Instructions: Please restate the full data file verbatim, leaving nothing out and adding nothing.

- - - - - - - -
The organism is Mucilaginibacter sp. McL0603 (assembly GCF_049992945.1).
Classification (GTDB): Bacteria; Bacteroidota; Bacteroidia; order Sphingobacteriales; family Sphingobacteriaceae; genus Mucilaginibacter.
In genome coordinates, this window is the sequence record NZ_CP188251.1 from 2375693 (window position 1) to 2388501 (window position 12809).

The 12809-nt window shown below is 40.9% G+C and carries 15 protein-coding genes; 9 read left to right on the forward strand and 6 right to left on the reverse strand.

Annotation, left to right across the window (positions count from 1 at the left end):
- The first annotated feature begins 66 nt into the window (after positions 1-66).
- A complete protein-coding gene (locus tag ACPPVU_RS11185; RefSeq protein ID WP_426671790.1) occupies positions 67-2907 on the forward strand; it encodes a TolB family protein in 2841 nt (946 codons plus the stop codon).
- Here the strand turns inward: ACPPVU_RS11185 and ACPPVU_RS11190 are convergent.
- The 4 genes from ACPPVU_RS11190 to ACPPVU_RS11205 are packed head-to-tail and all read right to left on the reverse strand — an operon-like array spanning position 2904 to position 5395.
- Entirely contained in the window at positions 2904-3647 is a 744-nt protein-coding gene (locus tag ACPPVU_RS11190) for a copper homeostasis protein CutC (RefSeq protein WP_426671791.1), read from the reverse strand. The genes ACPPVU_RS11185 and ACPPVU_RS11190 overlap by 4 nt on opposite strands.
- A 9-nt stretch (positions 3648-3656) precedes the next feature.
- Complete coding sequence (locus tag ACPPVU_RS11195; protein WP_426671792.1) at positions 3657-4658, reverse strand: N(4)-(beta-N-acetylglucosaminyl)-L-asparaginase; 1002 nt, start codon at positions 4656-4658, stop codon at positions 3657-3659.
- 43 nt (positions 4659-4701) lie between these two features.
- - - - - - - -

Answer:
The organism is Mucilaginibacter sp. McL0603 (assembly GCF_049992945.1).
Classification (GTDB): Bacteria; Bacteroidota; Bacteroidia; order Sphingobacteriales; family Sphingobacteriaceae; genus Mucilaginibacter.
In genome coordinates, this window is the sequence record NZ_CP188251.1 from 2375693 (window position 1) to 2388501 (window position 12809).

The 12809-nt window shown below is 40.9% G+C and carries 15 protein-coding genes; 9 read left to right on the forward strand and 6 right to left on the reverse strand.

Annotation, left to right across the window (positions count from 1 at the left end):
- The first annotated feature begins 66 nt into the window (after positions 1-66).
- A complete protein-coding gene (locus tag ACPPVU_RS11185; RefSeq protein ID WP_426671790.1) occupies positions 67-2907 on the forward strand; it encodes a TolB family protein in 2841 nt (946 codons plus the stop codon).
- Here the strand turns inward: ACPPVU_RS11185 and ACPPVU_RS11190 are convergent.
- The 4 genes from ACPPVU_RS11190 to ACPPVU_RS11205 are packed head-to-tail and all read right to left on the reverse strand — an operon-like array spanning position 2904 to position 5395.
- Entirely contained in the window at positions 2904-3647 is a 744-nt protein-coding gene (locus tag ACPPVU_RS11190) for a copper homeostasis protein CutC (RefSeq protein WP_426671791.1), read from the reverse strand. The genes ACPPVU_RS11185 and ACPPVU_RS11190 overlap by 4 nt on opposite strands.
- A 9-nt stretch (positions 3648-3656) precedes the next feature.
- Complete coding sequence (locus tag ACPPVU_RS11195; protein WP_426671792.1) at positions 3657-4658, reverse strand: N(4)-(beta-N-acetylglucosaminyl)-L-asparaginase; 1002 nt, start codon at positions 4656-4658, stop codon at positions 3657-3659.
- 43 nt (positions 4659-4701) lie between these two features.